NAA’s 2022 Legislative and Regulatory Outlook for the Apartment Industry

December 14, 2021 |

Updated December 14, 2021

4 minutes

What apartment owners and managers should expect from the public policy arena in the coming year.

High occupancy rates, persistent lack of adequate supply and rising inflation in the form of rents are all putting pressure on policymakers at all levels to act. NAA remains vigilant about the direction that many legislators are headed as pressing economic and political factors are driving their decision-making during the pandemic recovery. The following is what owners and management firms should expect in the coming year.

As mid-term elections always do, the campaigns for control of the U.S. House of Representatives and Senate will begin to stifle what little bipartisan collaboration exists in the 117th Congress soon after the second session begins in January 2022. With some potential exceptions, only so-called “must-pass” bills like appropriations, defense authorization and the like will cross the finish line in both the House and the Senate. This does not mean, however, that Committees in either chamber will sit idle. There will continue to be hearings and oversight on a wide range of issues. We expect heightened scrutiny of owner and management firms’ eviction, resident screening and debt collection practices. Interest in a federal “source of income” mandate and increasing corporate tax burdens also remain top of mind. While NAA continues its work to defeat adverse legislation, we press for our own policy priorities like the Yes In My Backyard Act (YIMBY Act), the Choice in Affordable Housing Act and a fix to the CARES Act 30-day notice-to-vacate requirement.

The Biden Administration knows that the capacity for Congress to legislate in an election year will be reduced and will likely respond with heightened regulatory actions. Any number of federal agencies like the Department of Housing and Urban Development, the Department of the Treasury, the Consumer Finance Protection Bureau, the Federal Communications Commission, the Environmental Protection Agency and others are already active in several housing policy areas. If the Administration cannot achieve its goals through Congress, then it will try to do so with its regulatory authority. In anticipation of this, NAA has begun to engage with federal agency staff to position us well for when agencies start to take action.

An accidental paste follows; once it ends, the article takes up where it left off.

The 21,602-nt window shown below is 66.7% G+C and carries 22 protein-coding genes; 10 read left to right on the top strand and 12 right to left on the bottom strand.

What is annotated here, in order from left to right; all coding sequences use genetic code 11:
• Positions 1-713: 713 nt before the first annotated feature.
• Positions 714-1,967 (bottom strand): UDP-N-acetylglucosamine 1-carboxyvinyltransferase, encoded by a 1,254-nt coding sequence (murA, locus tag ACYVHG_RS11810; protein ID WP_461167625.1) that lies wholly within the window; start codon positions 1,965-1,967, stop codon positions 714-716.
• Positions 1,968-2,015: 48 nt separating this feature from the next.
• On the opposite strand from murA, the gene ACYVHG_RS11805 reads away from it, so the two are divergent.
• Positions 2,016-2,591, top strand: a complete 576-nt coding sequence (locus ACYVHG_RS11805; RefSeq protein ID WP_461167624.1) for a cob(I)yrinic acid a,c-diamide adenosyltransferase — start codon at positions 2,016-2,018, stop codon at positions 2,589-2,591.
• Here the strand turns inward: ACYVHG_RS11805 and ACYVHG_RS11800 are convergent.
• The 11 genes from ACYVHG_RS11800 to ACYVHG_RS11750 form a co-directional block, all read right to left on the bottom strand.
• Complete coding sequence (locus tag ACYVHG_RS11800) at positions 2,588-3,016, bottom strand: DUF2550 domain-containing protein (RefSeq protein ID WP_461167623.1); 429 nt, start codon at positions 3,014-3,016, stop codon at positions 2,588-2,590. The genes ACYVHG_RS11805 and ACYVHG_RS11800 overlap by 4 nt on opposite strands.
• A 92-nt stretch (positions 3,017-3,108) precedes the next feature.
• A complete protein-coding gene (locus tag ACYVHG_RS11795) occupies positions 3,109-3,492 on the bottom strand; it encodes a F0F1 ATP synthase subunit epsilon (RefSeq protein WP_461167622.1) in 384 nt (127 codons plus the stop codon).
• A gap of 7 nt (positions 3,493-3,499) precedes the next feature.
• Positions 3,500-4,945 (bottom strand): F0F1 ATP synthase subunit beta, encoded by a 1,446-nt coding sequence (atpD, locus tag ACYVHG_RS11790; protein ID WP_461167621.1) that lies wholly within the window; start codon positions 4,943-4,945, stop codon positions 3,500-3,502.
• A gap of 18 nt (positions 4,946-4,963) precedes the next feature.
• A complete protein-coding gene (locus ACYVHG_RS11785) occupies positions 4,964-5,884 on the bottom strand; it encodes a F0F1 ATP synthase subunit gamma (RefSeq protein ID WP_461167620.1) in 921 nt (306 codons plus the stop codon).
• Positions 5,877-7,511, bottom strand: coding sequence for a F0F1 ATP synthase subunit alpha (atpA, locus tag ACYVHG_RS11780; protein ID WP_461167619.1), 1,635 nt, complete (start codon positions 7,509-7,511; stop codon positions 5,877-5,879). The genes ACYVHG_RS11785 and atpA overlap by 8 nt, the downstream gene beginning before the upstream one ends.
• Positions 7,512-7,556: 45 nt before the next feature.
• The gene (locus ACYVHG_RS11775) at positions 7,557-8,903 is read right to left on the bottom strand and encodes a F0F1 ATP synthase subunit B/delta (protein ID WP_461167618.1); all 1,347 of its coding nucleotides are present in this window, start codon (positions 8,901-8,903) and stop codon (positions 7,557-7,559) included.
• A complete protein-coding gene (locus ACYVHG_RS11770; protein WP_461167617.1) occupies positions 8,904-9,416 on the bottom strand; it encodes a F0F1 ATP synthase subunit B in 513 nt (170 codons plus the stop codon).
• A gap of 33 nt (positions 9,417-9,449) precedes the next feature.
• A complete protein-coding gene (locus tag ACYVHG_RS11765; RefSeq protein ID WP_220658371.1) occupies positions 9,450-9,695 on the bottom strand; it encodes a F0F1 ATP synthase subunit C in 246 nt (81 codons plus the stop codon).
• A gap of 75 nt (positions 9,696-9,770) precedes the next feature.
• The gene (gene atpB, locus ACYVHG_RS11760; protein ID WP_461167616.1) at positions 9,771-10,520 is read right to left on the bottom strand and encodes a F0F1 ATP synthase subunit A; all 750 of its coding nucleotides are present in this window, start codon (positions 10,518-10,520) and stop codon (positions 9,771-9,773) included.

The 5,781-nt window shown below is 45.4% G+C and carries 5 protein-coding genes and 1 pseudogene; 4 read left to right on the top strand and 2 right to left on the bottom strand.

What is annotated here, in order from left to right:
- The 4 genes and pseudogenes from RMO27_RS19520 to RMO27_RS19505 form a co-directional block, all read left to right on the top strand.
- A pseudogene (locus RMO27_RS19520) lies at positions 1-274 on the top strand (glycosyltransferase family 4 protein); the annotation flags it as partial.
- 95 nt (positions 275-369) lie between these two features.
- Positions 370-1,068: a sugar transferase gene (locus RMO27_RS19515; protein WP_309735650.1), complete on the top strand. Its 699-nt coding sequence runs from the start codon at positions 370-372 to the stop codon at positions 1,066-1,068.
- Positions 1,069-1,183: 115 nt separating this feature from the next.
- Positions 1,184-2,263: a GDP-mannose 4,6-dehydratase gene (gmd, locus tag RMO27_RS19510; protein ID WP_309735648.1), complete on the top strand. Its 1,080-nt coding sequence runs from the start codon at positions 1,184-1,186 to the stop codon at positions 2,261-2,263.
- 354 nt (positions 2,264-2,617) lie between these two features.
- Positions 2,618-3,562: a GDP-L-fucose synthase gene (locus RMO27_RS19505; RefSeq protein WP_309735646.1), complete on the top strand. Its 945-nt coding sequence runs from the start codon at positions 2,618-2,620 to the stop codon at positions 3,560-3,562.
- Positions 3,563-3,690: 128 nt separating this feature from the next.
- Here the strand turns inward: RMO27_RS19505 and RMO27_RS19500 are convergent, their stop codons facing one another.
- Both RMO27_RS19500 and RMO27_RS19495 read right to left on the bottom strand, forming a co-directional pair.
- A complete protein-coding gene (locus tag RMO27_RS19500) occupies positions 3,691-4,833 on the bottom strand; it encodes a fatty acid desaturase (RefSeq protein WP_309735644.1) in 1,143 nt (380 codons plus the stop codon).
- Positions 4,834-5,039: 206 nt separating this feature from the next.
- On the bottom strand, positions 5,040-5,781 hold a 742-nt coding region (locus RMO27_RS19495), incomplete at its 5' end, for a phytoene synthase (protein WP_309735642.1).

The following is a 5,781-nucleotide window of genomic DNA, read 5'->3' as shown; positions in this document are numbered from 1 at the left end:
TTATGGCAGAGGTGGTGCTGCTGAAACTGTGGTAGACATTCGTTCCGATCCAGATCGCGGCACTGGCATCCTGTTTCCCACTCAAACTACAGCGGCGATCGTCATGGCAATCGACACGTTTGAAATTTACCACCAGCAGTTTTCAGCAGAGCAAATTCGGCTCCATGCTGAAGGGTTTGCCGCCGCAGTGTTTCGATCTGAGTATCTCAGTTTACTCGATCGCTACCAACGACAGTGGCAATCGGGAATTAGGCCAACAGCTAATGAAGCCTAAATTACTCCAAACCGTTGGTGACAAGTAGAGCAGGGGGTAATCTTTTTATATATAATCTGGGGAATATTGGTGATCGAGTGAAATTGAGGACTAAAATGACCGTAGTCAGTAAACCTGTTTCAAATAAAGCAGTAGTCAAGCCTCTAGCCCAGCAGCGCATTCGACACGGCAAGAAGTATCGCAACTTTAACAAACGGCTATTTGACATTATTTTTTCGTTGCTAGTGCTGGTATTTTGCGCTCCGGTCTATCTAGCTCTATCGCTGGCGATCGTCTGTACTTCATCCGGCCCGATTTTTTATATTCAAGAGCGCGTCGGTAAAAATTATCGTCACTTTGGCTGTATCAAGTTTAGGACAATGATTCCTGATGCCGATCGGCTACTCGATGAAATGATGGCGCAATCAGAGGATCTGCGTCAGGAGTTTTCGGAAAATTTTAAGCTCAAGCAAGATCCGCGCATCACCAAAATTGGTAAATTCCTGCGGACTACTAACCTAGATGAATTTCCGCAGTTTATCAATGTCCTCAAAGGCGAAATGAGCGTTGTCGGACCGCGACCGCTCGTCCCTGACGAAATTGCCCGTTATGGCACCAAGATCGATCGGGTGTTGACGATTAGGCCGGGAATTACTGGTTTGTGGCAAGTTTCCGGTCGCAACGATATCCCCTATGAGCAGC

Given the glacial pace with which change happens at the federal level, we anticipate that housing justice advocates with a national presence will drive state and local advocacy campaigns through their networks and push policymakers for changes. Financial support and outside influence of these campaigns is unprecedented. Of great concern is the rise of interest in rent regulation measures. 

In St. Paul and Minneapolis, advocates led successful voter campaigns to enact rent control by ballot measure, taking advantage of a narrow exception in the state’s preemption law. This movement in the Midwest establishes a very dangerous precedent for other local communities whose housing markets are under pressure. Interest in rent control (or “rent caps” as is the new popular marketing tactic) persists in likely and unlikely places across the country—places like California, Illinois, Ohio, Massachusetts and Pennsylvania. We fully expect this to spread. In the face of strong popular support for these measures, our industry’s advocates continue to promote sustainable solutions to these housing challenges like removing barriers to development and increasing supply.

Also under the banner of housing justice, efforts to “level the playing field” in housing transactions will remain top of mind for policymakers in 2022. While lawmakers seek to reduce the burden of renters’ housing costs and significantly reduce their risk of displacement as the risk of COVID-19 lingers, property management and operations will be affected. Expect heightened interest in late fee laws, protecting “renters’ choice” in security deposits, resident screening limitations, just cause eviction and tenants’ right to counsel. It will be critical for rental housing industry professionals to remain engaged in the legislative process and work with industry advocates to prevent these government interventions. 

We need you in 2022! Join us at Advocate from March 8 to 9, and learn five more ways to get involved anytime, anywhere. Your voice is critical to conversations about housing. Contact Austin O’Boyle, NAA’s Manager of Grassroots Engagement today at [email protected].

Greg Brown is NAA SVP, Government Affairs. Nicole Upano is NAA AVP, Housing Policy and Regulatory Affairs.